That was not all that was worth fretting about. Oil crashed more than 2% on Wednesday, and a sad prediction of this pathetic blog last month – that crude would hit $80 a barrel – was realized. This is a big story for Canada. It’s a manifestation of the trends I’ve been yammering about for some time – less demand and more supply is exactly what deflation means. Next comes lower prices, less investment and lost jobs.

Calgary, Edmonton and Fort Mac have intense times ahead. I hope your daughter didn’t just buy a Cowtown condo from poser cowboy Brad Lamb.

The Bank of Canada jumped into all of this, citing the oil plunge as a likely reason interest rates now won’t be rising too fast in this country. No good news there, as the fedsters also said they’re worried about hormonal housing markets in Vancouver, Calgary and Toronto. The real estate bloat, of course, has been caused by absurdly low rates. What a dilemma we’re walking into.

And did I mention the dollar is at eighty-eight?

So, there you have it. Terrorist attack on Parliament. Oil price crisis. Deflating economy. Unaffordable houses. At least Doug Ford is losing.

For the last two years I’ve been suggesting your exposure to Canadian assets – whether that’s ETFs owning the Toronto stock market, or a house in North Van – be contained. Don’t fall victim to home country bias and have a portfolio full of maple assets. Incredibly, 70% of all Canadian investors with equities have only Canadian companies. Not only are they undiversified, but they’ve now hitched their wagon to the wrong star.

Meanwhile, today – and the poor, dead soldier on ceremonial duty – should count for something. We’re in harm’s way, which is unavoidable when you face up to evil. This is one more thing you need to factor into your personal strategy, and I will address that in coming days.

By the way, I turned Al Jazeera down. No interest on my part in talking about the guys who failed to keep a dude with a gun from the front door of Parliament. I know many of the guards, and have walked through those brass doors beneath the Peace Tower hundreds of times, smiling at them. That is a public building, through which rivers of tourists flow daily. In recent times security has been beefed up, and vehicles prevented from cruising past ambling MPs. Gone are the days I could park my bike beside the PM’s black SUV tank, and so irritate his Mountie driver.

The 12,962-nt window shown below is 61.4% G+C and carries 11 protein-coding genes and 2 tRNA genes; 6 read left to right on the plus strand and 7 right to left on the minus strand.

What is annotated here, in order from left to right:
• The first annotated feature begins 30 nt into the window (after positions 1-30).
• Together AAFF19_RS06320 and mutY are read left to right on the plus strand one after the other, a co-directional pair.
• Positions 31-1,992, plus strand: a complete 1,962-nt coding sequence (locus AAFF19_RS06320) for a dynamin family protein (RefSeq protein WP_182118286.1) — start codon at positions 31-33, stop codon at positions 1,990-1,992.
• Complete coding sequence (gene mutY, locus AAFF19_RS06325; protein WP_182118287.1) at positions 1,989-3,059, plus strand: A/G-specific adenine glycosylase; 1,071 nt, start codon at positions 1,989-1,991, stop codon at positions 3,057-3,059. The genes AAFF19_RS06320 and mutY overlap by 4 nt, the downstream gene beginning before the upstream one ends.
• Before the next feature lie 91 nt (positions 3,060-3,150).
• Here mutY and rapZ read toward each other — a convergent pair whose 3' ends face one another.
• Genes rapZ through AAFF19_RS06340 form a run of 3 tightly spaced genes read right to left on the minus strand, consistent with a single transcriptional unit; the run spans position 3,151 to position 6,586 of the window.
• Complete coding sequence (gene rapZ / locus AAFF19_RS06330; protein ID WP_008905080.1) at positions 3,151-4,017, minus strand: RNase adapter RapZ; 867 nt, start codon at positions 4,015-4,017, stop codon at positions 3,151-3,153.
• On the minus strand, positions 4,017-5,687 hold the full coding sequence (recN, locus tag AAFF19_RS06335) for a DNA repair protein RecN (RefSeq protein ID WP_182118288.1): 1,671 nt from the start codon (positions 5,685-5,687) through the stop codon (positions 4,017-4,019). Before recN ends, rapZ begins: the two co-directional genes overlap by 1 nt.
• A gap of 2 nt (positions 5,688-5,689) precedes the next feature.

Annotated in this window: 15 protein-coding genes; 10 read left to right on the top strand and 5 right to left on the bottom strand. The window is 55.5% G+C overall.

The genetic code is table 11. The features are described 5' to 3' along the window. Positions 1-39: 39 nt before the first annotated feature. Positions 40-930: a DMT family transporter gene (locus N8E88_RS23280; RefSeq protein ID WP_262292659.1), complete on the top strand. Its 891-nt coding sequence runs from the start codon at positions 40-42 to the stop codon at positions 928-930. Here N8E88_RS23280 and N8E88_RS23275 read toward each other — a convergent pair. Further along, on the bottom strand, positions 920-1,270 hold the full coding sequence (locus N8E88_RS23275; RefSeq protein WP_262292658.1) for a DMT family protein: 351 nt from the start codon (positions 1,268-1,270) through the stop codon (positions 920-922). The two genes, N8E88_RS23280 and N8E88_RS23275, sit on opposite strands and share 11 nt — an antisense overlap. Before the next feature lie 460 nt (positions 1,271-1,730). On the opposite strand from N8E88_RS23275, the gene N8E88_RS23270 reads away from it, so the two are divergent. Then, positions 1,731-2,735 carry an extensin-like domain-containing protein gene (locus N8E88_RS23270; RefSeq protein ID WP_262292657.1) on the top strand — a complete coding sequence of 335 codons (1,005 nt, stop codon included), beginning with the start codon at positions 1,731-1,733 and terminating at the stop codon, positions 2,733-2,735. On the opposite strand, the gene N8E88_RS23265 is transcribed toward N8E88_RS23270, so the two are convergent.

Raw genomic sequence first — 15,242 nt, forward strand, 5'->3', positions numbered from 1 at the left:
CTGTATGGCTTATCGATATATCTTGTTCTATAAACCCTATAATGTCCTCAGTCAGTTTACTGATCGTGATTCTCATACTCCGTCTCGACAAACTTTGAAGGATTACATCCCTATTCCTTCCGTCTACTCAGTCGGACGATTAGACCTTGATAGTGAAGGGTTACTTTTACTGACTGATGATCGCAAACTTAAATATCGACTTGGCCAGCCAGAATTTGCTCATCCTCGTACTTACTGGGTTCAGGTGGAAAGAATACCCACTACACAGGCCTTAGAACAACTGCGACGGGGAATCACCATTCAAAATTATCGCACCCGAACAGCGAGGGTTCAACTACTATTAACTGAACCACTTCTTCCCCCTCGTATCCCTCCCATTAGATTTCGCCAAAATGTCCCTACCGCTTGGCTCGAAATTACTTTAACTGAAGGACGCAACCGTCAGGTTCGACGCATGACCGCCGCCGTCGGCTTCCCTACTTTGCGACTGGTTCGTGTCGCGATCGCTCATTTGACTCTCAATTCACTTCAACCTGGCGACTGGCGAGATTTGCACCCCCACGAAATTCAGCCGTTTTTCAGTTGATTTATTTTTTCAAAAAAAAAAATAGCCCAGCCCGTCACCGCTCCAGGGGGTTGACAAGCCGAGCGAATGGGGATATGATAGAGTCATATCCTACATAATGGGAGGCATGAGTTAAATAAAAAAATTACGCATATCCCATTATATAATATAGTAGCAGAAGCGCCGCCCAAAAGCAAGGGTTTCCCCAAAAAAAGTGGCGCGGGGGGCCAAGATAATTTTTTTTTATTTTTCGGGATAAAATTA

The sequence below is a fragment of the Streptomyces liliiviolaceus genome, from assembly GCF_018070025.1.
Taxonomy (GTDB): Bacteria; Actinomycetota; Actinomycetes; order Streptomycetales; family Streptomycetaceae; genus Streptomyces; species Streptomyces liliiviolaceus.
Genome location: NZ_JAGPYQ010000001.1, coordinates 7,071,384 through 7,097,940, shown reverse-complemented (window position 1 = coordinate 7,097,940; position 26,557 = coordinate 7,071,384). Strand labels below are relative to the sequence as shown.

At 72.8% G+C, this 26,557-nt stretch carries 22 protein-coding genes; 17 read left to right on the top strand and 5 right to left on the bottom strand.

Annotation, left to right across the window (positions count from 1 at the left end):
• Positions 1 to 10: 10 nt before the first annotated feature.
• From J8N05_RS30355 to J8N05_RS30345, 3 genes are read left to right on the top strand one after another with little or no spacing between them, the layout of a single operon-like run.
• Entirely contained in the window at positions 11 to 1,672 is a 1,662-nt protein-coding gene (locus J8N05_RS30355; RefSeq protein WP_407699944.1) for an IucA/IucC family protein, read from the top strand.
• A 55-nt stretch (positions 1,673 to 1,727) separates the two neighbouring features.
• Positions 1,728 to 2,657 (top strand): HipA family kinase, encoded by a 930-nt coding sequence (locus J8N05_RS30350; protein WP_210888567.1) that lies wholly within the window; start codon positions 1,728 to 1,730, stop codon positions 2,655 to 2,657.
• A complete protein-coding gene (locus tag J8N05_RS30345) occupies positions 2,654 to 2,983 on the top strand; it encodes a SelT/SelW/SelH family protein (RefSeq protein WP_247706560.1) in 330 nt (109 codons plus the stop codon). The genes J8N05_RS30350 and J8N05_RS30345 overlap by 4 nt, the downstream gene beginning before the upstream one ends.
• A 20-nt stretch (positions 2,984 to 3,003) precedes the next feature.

But there’s certainly more security to come. The two aging guards at the front door will likely be given guns. That will sadden me.

Godspeed Cpl. Cirillo.

Hackaday: What’s Next on the Raspberry Pi Front

piscreenRaspberry Pi founder [Eben Upton] recently sat in an uncomfortable chair in London to discuss all things Pi. Having sold about four million units over the last 2.5 years, he feels the future is bright for his original vision of inspiring and helping kids to learn programming.

[Eben] is quite pleased with the Pi-Top, a B+ based laptop kit that’s pulling in backers left and right while completely unaffiliated with the Pi foundation. The kit includes a 13.3″ HD LCD screen, keyboard, trackpad, and an injection molded case, though you can print your own with the included STL files. Kits start at $249 without a Pi and $285 with a B+ included. Robot and home automation HATs are also available separately or bundled with the Pi-Top kit.

The most exciting news is that the $600,000 spent on DSI connectors for those four million Raspis is about to pay off. [Eben] hopes that an official touchscreen will be available for purchase before the end of 2014 or in early 2015. He showed off a 7″ capacitive touch panel that will attach to a display board stacked on a Pi, effectively turning it into a tablet.

[Eben] said that they will not be making a Model C and instead are working on revision A+. He hopes to make an official announcement in the near future.

Finally, [Eben] discussed the importance of community, which played a large part in the birth and evolution of the Pi. He also spoke of Pi Academy, a sort of professional workshop for teachers in the UK who’ve recently been tasked with teaching computer science as demanded by changes in the mandatory UK school curriculum. He hopes that these 2-day seminars will help educators achieve the high expectations recently laid out for students to achieve by age ten.

Filed under: Raspberry Pi

Colossal: Looping Illustrations by Drew Tyndell

Looping Illustrations by Drew Tyndell illustration gifs animation

Looping Illustrations by Drew Tyndell illustration gifs animation

Looping Illustrations by Drew Tyndell illustration gifs animation

Looping Illustrations by Drew Tyndell illustration gifs animation